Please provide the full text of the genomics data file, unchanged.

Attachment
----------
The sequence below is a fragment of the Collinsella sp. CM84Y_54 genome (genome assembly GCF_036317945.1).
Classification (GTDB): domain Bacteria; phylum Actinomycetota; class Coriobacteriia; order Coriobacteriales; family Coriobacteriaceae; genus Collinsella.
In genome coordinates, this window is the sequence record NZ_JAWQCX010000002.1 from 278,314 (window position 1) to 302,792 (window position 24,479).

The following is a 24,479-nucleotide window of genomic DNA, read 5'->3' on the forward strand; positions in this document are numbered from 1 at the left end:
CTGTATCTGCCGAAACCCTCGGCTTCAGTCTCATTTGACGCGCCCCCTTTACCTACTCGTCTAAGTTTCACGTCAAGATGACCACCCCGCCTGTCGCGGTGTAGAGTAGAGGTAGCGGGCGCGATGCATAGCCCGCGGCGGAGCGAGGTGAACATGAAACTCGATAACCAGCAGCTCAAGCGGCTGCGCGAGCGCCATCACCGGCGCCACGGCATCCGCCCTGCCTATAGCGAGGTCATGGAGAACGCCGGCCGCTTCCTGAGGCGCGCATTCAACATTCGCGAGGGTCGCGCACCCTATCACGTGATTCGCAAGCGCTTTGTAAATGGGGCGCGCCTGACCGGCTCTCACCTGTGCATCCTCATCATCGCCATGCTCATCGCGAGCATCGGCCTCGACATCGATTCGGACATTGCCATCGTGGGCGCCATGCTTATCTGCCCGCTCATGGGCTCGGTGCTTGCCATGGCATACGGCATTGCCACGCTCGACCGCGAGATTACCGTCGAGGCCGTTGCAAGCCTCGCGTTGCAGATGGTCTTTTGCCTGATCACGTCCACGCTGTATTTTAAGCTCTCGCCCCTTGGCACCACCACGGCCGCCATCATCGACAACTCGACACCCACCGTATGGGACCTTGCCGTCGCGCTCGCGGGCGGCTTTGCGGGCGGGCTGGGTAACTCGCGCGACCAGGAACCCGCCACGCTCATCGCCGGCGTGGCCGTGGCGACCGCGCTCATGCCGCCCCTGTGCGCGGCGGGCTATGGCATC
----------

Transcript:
The sequence below is a fragment of the Collinsella sp. CM84Y_54 genome (genome assembly GCF_036317945.1).
Classification (GTDB): domain Bacteria; phylum Actinomycetota; class Coriobacteriia; order Coriobacteriales; family Coriobacteriaceae; genus Collinsella.
In genome coordinates, this window is the sequence record NZ_JAWQCX010000002.1 from 278,314 (window position 1) to 302,792 (window position 24,479).

The following is a 24,479-nucleotide window of genomic DNA, read 5'->3' on the forward strand; positions in this document are numbered from 1 at the left end:
CTGTATCTGCCGAAACCCTCGGCTTCAGTCTCATTTGACGCGCCCCCTTTACCTACTCGTCTAAGTTTCACGTCAAGATGACCACCCCGCCTGTCGCGGTGTAGAGTAGAGGTAGCGGGCGCGATGCATAGCCCGCGGCGGAGCGAGGTGAACATGAAACTCGATAACCAGCAGCTCAAGCGGCTGCGCGAGCGCCATCACCGGCGCCACGGCATCCGCCCTGCCTATAGCGAGGTCATGGAGAACGCCGGCCGCTTCCTGAGGCGCGCATTCAACATTCGCGAGGGTCGCGCACCCTATCACGTGATTCGCAAGCGCTTTGTAAATGGGGCGCGCCTGACCGGCTCTCACCTGTGCATCCTCATCATCGCCATGCTCATCGCGAGCATCGGCCTCGACATCGATTCGGACATTGCCATCGTGGGCGCCATGCTTATCTGCCCGCTCATGGGCTCGGTGCTTGCCATGGCATACGGCATTGCCACGCTCGACCGCGAGATTACCGTCGAGGCCGTTGCAAGCCTCGCGTTGCAGATGGTCTTTTGCCTGATCACGTCCACGCTGTATTTTAAGCTCTCGCCCCTTGGCACCACCACGGCCGCCATCATCGACAACTCGACACCCACCGTATGGGACCTTGCCGTCGCGCTCGCGGGCGGCTTTGCGGGCGGGCTGGGTAACTCGCGCGACCAGGAACCCGCCACGCTCATCGCCGGCGTGGCCGTGGCGACCGCGCTCATGCCGCCCCTGTGCGCGGCGGGCTATGGCATC